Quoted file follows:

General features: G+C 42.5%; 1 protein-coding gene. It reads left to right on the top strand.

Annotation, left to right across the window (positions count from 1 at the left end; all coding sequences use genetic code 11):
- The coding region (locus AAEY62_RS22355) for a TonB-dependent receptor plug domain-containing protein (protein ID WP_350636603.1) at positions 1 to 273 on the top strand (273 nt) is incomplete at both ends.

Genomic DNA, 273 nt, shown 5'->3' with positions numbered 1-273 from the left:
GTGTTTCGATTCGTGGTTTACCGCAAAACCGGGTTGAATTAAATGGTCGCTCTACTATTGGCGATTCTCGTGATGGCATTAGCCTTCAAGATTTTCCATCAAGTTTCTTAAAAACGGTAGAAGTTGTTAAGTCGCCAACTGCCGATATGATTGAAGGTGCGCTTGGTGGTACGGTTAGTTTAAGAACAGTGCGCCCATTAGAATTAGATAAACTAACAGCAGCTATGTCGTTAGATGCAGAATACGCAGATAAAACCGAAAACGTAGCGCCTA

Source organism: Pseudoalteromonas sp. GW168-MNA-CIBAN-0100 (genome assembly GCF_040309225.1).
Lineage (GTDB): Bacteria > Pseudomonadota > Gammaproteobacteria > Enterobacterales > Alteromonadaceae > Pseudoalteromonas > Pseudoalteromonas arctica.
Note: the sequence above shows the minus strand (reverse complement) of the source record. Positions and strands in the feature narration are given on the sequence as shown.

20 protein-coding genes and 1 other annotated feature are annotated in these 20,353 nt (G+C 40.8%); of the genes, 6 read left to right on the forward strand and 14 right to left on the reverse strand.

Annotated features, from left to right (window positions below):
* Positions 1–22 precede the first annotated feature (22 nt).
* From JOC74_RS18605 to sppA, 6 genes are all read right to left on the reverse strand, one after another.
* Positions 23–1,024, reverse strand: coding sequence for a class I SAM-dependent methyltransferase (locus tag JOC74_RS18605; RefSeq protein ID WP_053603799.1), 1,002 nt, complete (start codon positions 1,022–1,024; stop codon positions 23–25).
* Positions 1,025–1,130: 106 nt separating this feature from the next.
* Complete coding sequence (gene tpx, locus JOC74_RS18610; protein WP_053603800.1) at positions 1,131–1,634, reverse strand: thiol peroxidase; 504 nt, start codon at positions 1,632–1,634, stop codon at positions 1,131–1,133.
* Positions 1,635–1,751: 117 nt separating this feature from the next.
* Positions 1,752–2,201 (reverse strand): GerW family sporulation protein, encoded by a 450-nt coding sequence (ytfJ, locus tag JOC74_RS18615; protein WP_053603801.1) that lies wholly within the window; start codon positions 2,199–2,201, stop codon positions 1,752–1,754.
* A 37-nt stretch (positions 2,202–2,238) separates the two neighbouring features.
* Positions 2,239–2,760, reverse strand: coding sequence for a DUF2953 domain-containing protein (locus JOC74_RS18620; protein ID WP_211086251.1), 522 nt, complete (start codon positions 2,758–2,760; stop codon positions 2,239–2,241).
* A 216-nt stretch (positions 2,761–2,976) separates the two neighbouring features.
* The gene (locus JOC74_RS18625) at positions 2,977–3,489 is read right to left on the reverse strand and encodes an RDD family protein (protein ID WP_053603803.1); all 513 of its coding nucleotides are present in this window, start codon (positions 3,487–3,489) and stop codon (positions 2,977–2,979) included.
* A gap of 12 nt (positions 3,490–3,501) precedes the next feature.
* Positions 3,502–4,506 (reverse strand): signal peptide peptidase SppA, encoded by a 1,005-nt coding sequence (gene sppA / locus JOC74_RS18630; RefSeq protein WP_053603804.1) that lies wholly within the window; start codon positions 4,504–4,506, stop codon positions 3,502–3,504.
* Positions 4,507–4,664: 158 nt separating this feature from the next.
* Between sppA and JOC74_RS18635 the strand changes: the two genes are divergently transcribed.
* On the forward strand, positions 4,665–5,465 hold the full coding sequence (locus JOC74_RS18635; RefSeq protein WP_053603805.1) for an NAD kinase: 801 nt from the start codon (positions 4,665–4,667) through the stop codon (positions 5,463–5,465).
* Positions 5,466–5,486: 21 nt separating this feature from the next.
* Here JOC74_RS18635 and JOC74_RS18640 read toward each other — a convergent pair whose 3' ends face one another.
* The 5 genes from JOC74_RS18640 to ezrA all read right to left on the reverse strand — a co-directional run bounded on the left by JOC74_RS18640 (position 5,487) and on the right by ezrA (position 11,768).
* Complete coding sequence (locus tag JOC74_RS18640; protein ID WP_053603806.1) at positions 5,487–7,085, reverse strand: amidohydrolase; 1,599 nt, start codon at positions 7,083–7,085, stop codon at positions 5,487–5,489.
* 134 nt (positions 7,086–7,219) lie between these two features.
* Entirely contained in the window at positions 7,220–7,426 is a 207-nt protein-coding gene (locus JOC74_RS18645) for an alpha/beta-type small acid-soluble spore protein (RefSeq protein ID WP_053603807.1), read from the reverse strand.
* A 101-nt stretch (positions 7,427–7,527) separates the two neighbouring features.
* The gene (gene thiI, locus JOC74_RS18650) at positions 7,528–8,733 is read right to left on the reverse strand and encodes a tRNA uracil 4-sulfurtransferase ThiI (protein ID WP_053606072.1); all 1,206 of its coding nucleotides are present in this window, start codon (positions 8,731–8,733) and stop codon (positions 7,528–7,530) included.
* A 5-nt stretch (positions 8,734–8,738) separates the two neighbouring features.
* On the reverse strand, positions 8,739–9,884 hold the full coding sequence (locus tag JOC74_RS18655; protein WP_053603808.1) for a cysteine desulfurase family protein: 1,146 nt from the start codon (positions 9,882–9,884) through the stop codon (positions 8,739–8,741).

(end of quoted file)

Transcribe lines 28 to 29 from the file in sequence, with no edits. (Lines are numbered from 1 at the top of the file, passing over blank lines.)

* Here JOC74_RS18635 and JOC74_RS18640 read toward each other — a convergent pair whose 3' ends face one another.
* The 5 genes from JOC74_RS18640 to ezrA all read right to left on the reverse strand — a co-directional run bounded on the left by JOC74_RS18640 (position 5,487) and on the right by ezrA (position 11,768).